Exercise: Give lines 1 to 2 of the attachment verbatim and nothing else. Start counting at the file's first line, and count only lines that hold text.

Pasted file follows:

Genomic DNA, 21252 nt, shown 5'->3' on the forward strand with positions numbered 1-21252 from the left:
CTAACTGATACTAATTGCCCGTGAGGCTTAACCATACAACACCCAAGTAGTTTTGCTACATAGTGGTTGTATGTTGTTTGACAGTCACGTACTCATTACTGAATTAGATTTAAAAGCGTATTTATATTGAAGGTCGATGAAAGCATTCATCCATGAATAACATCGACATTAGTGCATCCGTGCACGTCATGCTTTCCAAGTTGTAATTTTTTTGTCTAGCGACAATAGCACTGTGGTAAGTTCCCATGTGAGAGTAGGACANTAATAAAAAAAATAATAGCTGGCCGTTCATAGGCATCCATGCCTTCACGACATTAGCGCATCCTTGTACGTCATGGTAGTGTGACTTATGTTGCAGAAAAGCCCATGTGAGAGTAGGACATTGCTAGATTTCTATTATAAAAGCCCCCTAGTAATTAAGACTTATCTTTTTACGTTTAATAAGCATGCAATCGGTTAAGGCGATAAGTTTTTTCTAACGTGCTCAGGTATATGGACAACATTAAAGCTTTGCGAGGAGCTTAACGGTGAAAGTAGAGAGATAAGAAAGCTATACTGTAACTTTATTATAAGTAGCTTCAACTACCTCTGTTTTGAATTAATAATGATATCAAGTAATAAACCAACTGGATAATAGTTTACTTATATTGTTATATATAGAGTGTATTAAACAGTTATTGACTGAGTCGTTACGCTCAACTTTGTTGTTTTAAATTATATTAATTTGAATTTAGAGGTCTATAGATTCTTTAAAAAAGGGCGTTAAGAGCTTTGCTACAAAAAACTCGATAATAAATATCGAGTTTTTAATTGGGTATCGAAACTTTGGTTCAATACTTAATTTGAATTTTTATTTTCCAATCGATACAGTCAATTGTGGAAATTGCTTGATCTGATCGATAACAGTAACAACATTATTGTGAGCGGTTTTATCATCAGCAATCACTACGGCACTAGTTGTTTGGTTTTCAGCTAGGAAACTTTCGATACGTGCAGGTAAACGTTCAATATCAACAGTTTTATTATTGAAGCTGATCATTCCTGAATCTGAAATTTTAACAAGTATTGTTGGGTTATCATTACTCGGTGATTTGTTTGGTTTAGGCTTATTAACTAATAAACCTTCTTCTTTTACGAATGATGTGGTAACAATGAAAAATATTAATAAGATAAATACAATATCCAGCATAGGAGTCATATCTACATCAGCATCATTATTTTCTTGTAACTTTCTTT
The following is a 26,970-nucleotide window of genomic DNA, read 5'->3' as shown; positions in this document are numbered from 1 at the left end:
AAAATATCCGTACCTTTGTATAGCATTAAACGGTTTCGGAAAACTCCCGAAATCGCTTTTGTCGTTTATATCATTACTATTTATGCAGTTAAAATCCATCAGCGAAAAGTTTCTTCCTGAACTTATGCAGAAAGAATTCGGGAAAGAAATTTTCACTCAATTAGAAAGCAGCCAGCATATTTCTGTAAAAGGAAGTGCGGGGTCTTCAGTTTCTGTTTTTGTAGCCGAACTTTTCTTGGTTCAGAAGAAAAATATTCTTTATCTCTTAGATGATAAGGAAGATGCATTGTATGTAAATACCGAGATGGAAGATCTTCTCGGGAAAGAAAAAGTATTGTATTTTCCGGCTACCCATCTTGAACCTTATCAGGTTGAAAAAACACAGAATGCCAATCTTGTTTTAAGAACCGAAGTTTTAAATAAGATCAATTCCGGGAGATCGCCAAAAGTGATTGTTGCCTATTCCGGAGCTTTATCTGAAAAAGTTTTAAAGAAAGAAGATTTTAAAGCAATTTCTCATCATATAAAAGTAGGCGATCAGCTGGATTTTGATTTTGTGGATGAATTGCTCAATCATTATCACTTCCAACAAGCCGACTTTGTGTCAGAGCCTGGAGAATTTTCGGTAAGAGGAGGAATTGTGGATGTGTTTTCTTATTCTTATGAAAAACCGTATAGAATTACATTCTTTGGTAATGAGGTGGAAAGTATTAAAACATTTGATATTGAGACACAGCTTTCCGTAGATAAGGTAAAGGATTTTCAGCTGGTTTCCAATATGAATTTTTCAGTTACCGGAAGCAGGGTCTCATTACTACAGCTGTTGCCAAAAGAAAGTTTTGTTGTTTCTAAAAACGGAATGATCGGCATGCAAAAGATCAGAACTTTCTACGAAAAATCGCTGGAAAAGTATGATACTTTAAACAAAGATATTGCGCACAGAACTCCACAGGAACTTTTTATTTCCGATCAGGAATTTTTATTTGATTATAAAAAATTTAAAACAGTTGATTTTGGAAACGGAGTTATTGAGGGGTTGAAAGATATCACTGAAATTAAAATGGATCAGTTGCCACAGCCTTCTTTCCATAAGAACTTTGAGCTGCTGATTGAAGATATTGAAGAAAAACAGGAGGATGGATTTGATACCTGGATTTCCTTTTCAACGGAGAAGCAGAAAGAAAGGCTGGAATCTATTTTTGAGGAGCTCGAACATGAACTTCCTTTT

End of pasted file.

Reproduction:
Genomic DNA, 21252 nt, shown 5'->3' on the forward strand with positions numbered 1-21252 from the left:
CTAACTGATACTAATTGCCCGTGAGGCTTAACCATACAACACCCAAGTAGTTTTGCTACATAGTGGTTGTATGTTGTTTGACAGTCACGTACTCATTACTGAATTAGATTTAAAAGCGTATTTATATTGAAGGTCGATGAAAGCATTCATCCATGAATAACATCGACATTAGTGCATCCGTGCACGTCATGCTTTCCAAGTTGTAATTTTTTTGTCTAGCGACAATAGCACTGTGGTAAGTTCCCATGTGAGAGTAGGACANTAATAAAAAAAATAATAGCTGGCCGTTCATAGGCATCCATGCCTTCACGACATTAGCGCATCCTTGTACGTCATGGTAGTGTGACTTATGTTGCAGAAAAGCCCATGTGAGAGTAGGACATTGCTAGATTTCTATTATAAAAGCCCCCTAGTAATTAAGACTTATCTTTTTACGTTTAATAAGCATGCAATCGGTTAAGGCGATAAGTTTTTTCTAACGTGCTCAGGTATATGGACAACATTAAAGCTTTGCGAGGAGCTTAACGGTGAAAGTAGAGAGATAAGAAAGCTATACTGTAACTTTATTATAAGTAGCTTCAACTACCTCTGTTTTGAATTAATAATGATATCAAGTAATAAACCAACTGGATAATAGTTTACTTATATTGTTATATATAGAGTGTATTAAACAGTTATTGACTGAGTCGTTACGCTCAACTTTGTTGTTTTAAATTATATTAATTTGAATTTAGAGGTCTATAGATTCTTTAAAAAAGGGCGTTAAGAGCTTTGCTACAAAAAACTCGATAATAAATATCGAGTTTTTAATTGGGTATCGAAACTTTGGTTCAATACTTAATTTGAATTTTTATTTTCCAATCGATACAGTCAATTGTGGAAATTGCTTGATCTGATCGATAACAGTAACAACATTATTGTGAGCGGTTTTATCATCAGCAATCACTACGGCACTAGTTGTTTGGTTTTCAGCTAGGAAACTTTCGATACGTGCAGGTAAACGTTCAATATCAACAGTTTTATTATTGAAGCTGATCATTCCTGAATCTGAAATTTTAACAAGTATTGTTGGGTTATCATTACTCGGTGATTTGTTTGGTTTAGGCTTATTAACTAATAAACCTTCTTCTTTTACGAATGATGTGGTAACAATGAAAAATATTAATAAGATAAATACAATATCCAGCATAGGAGTCATATCTACATCAGCATCATTATTTTCTTGTAACTTTCTTT